The other day, I had an inspiring thought that I felt compelled to jot down here. Elle, Charlotte and I were at a hole-in-the-wall Mexican taqueria not far from the apartment, enjoying a late but tasty Saturday night dinner. During the meal, I couldn’t help noticing the affable interaction going on between the sweet woman serving us and her two colleagues working in the place’s small kitchen.

As I’ve spent several years working at various positions in the restaurant industry, including a few stints as a cook, I both recognized and appreciated the rapport they enjoyed as a team. It also helped me realize how much stuff in life that I’ve worked with and how those archived experiences, when juxtaposed over situations I see and live through today, many, many years later, keep me both humble and empathetic to folks that work with more physically demanding occupations. And since my professional life has been exceptionally varied; I’ve subbed multiple semesters as a teacher, worked in kitchens, as a bartender, a waiter, a writer, lecturer, deejay, house painter, web designer, creative coach, journalist, filmmaker, photographer, and artist, I can relate to a lot of occupations and work situations and understand some of what goes on behind the scenes.

Sidenote: if everything goes according to a plan I’ve devised since just after arriving here in Asia, about two months ago, in the new year, I’ll be once again reinventing myself, embarking on a brand new, yet to be announced, career path and journey. And this one could perhaps be the most important and possibly/hopefully the most fulfilling I’ve had to date. We’ll see.

Career-wise, it’s been an incredibly interesting ride so far and I certainly don’t have any regrets. What would the point of that be? It’s a given that there’s been struggles, challenges and failures. And not all the choices I’ve made have been super smart or, even provided me with useful life lessons. And I am well aware that at times, especially in my younger years, some of my more irrational decisions were made way too spontaneously. But that’s only to be expected since I’ve been making most of my life up as I go along – at least as far back as my memory serves me. I’ve rarely had any master plan, future-proofing forethought or felt that securing full-time employment was a goal worth pursuing.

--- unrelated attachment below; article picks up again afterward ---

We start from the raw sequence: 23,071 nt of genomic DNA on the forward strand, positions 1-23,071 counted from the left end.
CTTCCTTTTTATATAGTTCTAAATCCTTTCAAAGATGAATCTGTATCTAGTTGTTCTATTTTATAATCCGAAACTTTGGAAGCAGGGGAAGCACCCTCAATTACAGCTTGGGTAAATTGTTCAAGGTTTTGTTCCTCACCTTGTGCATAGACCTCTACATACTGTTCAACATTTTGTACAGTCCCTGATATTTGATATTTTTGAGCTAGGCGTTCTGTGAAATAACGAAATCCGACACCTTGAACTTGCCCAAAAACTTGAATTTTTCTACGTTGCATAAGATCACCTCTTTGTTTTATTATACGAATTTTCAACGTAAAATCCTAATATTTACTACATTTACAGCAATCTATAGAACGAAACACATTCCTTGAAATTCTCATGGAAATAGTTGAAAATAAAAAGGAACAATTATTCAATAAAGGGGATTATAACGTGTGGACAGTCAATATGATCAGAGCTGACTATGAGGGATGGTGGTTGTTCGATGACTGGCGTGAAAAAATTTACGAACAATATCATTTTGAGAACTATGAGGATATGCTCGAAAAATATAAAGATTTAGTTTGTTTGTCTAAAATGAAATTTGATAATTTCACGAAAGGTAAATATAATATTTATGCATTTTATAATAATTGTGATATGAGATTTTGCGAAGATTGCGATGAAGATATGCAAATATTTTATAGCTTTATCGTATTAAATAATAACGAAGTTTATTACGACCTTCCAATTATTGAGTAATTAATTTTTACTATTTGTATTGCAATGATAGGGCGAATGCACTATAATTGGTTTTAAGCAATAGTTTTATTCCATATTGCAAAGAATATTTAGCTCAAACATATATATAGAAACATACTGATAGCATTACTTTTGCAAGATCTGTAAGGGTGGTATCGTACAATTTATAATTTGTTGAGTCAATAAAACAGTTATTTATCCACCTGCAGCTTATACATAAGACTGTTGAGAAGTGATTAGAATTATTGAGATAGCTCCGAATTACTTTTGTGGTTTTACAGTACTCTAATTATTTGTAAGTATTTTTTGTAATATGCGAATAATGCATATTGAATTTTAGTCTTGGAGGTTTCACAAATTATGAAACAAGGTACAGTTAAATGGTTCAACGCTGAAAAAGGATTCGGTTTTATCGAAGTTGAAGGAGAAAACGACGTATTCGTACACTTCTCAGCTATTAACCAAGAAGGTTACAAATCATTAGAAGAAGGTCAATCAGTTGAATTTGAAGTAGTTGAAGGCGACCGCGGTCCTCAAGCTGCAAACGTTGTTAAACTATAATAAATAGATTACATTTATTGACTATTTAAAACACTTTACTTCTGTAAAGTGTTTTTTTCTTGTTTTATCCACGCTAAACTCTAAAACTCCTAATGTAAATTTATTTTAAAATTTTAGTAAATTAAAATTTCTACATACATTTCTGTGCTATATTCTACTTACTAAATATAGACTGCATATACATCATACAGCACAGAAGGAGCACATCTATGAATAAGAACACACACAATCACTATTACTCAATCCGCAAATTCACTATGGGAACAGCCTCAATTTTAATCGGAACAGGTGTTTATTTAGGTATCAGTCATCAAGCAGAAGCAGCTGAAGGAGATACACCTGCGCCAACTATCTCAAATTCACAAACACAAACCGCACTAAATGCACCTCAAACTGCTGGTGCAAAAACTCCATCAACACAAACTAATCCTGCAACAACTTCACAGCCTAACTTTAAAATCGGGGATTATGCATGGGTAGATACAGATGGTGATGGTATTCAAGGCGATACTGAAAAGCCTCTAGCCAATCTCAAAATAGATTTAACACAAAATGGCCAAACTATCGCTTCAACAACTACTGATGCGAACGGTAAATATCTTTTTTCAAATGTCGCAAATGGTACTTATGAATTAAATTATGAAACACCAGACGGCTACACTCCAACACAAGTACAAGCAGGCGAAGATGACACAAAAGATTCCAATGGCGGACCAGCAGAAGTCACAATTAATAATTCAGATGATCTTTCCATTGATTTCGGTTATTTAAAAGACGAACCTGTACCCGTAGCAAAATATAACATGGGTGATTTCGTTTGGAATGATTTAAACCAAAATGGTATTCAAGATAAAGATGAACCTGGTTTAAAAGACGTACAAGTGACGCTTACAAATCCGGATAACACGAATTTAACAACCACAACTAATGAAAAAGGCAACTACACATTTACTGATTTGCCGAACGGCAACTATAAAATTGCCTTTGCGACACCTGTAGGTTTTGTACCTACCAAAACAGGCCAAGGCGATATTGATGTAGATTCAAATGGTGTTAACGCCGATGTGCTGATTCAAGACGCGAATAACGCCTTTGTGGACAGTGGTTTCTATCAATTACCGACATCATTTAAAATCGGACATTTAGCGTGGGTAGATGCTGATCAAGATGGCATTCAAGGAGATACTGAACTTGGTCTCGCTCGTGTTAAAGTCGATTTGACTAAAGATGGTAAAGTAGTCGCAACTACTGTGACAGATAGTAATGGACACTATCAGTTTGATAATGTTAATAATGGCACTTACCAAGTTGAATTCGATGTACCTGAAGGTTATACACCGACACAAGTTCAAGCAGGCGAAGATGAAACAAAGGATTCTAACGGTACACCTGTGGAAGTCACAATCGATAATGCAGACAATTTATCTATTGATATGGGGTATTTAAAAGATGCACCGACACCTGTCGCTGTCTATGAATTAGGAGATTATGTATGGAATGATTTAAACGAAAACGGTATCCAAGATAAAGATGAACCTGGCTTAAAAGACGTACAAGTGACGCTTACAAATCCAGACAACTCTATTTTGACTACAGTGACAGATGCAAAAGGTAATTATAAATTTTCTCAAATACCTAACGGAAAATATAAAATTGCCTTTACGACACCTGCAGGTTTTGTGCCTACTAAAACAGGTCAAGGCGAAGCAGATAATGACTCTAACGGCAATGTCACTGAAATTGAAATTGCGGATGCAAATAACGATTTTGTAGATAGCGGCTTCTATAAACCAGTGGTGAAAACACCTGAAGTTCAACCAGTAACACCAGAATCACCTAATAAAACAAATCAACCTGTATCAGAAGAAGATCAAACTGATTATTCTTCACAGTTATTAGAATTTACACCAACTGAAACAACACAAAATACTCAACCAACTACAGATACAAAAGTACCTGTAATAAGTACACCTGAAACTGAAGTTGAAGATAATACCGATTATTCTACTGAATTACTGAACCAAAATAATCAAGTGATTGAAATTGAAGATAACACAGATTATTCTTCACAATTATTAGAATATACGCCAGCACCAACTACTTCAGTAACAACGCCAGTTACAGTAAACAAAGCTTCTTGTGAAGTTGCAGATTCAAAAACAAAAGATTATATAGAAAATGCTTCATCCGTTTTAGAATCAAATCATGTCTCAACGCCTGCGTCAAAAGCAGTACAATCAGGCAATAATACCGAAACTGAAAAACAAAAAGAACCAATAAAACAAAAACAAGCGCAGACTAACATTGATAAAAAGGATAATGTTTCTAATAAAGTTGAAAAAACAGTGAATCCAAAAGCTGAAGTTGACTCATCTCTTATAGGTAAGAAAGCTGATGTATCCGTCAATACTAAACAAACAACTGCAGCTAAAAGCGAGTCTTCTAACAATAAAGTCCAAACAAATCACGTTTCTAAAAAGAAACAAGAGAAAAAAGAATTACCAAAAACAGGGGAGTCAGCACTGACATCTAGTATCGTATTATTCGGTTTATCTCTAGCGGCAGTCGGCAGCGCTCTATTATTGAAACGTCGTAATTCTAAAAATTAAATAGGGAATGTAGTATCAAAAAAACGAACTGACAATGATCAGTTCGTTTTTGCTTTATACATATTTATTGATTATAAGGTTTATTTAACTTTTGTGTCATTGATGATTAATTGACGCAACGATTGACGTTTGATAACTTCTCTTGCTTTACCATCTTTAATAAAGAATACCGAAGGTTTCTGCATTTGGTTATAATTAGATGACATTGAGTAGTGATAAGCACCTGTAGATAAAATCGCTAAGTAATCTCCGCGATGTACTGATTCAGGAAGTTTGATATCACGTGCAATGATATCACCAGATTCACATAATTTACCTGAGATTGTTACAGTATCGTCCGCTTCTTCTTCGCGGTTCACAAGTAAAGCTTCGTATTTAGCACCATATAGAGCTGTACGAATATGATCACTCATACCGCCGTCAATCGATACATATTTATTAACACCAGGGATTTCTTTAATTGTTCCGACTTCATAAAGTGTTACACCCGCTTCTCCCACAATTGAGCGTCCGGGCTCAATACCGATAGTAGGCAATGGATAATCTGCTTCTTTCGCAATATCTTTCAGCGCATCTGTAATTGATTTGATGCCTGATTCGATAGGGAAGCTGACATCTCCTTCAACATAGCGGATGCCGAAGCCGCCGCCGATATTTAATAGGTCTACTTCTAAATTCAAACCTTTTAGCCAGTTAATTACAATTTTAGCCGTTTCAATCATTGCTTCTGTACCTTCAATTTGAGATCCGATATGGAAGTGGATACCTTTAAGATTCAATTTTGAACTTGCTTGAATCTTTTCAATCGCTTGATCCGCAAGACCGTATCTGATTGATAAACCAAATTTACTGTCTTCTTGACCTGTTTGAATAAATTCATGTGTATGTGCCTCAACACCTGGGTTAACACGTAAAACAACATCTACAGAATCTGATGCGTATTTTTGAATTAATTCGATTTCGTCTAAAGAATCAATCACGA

Consequently, I have a relentless ability to improvise, reinvent myself and make the best of every situation I either purposely or inadvertently land in. Part genetic luck and part the result of my improvisational lifestyle, I’m the kind of guy who’ll open up a fridge door and instead of identifying all the missing ingredients, use what’s there to make something reasonably edible, if not healthy. I actually wake up each and every morning and damn near always find something positive to hang on to, get excited about and look forward to solving that very same day.

Arguably, I’m more a jack of all trades than a master of anyone in particular. But the undeniable fact that I’ve had so many different types of professions as well as traveled far and wide, allows me to connect relatively easy with folks from all walks of life. Regardless of where in the world our paths cross. I think this ability applies to all kinds of stuff I’ve done so far in my life. Including learning some basic Tai Chi in the early morning hours on a beautiful beach in Vietnam.

An Un-Merry Christmas

I created this image some time ago and it is one of my most downloaded. I have no idea who buys it, such is the world of stock photography. I can only hope that it’s published in a context that jells with my initial conceptual intention. As much as I like the adjective “merry”, to me it projects an image of a tall, elaborately ornamented Christmas tree, anchored with a tremendous amount of brightly colored, gift-wrapped presents. It is, therefore, a great symbol of much of what has gone awry with how we define happiness.